Abu Dhabi's hotels were the fifth most expensive in the world last year, rising from 19th place a year earlier.
Abu Dhabi hotels fifth most expensive
Abu Dhabi's hotels were the fifth most expensive in the world last year, rising from 19th place a year earlier, according to an industry survey. Room rates in Abu Dhabi increased by 36 per cent last year from 2007 to reach an average rate of Dh1,305 (US$355) a night, a survey by Hogg Robinson Group (HRG), a UK-based global travel booking agency, reported.
The data also show that Dubai has dropped from third place in 2007 to eighth place last year, with an average room rate of Dh1,246. Analysts had earlier said the number of hotels that opened last year had created more supply, bringing down prices, while in Abu Dhabi the demand still exceeds the rooms available. Topping the charts for room rates for the second successive year is Moscow. Rates in the Russian capital increased by 22 per cent to reach Dh1,592 per night last year.
"The hotel industry has reported a mixed picture over 2008. There is no doubt that this is a challenging time for corporate travellers and hoteliers and the fluctuating exchange rate has had a significant impact on the UK corporate traveller," said Margaret Bowler, the director of Global Hotel Relations at HRG. "Although rates have flattened in recent months, in some parts of the world demand still outweighs supply. As such, there continue to be pockets of growth in cities such as Moscow, Berlin and Abu Dhabi."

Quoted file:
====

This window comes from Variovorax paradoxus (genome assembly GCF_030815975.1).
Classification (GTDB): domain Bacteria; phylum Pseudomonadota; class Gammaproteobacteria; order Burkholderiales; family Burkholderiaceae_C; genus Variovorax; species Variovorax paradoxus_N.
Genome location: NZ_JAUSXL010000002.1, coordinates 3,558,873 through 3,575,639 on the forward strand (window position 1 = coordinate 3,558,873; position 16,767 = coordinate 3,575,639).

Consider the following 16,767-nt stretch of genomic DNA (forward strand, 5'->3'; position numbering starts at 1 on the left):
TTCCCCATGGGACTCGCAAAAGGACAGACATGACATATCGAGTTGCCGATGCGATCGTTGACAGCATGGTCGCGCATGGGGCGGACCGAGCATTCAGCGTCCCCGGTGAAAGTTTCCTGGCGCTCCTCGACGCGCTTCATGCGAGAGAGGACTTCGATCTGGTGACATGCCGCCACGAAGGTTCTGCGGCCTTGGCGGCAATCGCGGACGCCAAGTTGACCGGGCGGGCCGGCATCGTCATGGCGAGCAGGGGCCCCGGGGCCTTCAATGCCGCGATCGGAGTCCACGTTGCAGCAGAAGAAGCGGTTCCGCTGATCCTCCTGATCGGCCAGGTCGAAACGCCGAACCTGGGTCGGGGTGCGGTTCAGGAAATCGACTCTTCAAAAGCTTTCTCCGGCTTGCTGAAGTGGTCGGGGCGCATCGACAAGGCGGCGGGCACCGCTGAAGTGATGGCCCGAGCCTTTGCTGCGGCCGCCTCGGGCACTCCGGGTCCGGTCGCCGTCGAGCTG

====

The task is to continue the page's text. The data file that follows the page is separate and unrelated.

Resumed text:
On a global level, four-star and five-star hotels continued to experience strong average rate rises last year, with the five-star sector experiencing its highest average growth rate, of 12 per cent, in the fourth quarter, suggesting that the top end of the market was yet to feel the effects of the economic situation, said the report. In the budget sector, prices fell later last year. "This was prompted by a realisation that in certain cities budget hotels were more expensive than their three-star rivals," said the report. However, HRG said that a growing number of clients were opting for three-star hotels, which often offered more competitive rates, including value-added services such as internet access.
"Businesses are still travelling, but they are changing their travel patterns, opting for shorter business trips and in some cases opting for lower star ratings than previously to minimise expenditure and ensure maximum value for their spending," said Ms Bowler. firstname.lastname@example.org